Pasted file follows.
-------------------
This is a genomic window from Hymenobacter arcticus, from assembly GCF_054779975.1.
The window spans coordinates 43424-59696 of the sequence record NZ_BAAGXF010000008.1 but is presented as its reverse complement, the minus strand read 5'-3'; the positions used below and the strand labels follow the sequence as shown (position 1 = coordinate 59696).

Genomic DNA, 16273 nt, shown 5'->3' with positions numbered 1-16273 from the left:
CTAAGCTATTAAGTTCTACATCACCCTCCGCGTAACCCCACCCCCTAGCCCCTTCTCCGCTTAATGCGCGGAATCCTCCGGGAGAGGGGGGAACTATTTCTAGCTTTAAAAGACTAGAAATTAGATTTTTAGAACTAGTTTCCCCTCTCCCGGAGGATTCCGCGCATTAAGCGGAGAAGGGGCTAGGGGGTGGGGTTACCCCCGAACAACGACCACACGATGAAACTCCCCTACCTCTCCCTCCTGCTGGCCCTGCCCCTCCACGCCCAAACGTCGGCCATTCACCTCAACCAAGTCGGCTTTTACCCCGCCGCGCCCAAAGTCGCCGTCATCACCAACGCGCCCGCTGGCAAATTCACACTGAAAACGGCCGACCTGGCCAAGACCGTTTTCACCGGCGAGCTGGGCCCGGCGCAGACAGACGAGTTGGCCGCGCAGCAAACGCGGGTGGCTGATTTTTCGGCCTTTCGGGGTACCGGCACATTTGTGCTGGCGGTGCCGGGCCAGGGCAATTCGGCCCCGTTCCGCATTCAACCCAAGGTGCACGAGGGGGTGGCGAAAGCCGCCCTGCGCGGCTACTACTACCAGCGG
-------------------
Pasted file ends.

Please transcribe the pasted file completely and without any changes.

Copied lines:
This is a genomic window from Hymenobacter arcticus, from assembly GCF_054779975.1.
The window spans coordinates 43424-59696 of the sequence record NZ_BAAGXF010000008.1 but is presented as its reverse complement, the minus strand read 5'-3'; the positions used below and the strand labels follow the sequence as shown (position 1 = coordinate 59696).

Genomic DNA, 16273 nt, shown 5'->3' with positions numbered 1-16273 from the left:
CTAAGCTATTAAGTTCTACATCACCCTCCGCGTAACCCCACCCCCTAGCCCCTTCTCCGCTTAATGCGCGGAATCCTCCGGGAGAGGGGGGAACTATTTCTAGCTTTAAAAGACTAGAAATTAGATTTTTAGAACTAGTTTCCCCTCTCCCGGAGGATTCCGCGCATTAAGCGGAGAAGGGGCTAGGGGGTGGGGTTACCCCCGAACAACGACCACACGATGAAACTCCCCTACCTCTCCCTCCTGCTGGCCCTGCCCCTCCACGCCCAAACGTCGGCCATTCACCTCAACCAAGTCGGCTTTTACCCCGCCGCGCCCAAAGTCGCCGTCATCACCAACGCGCCCGCTGGCAAATTCACACTGAAAACGGCCGACCTGGCCAAGACCGTTTTCACCGGCGAGCTGGGCCCGGCGCAGACAGACGAGTTGGCCGCGCAGCAAACGCGGGTGGCTGATTTTTCGGCCTTTCGGGGTACCGGCACATTTGTGCTGGCGGTGCCGGGCCAGGGCAATTCGGCCCCGTTCCGCATTCAACCCAAGGTGCACGAGGGGGTGGCGAAAGCCGCCCTGCGCGGCTACTACTACCAGCGG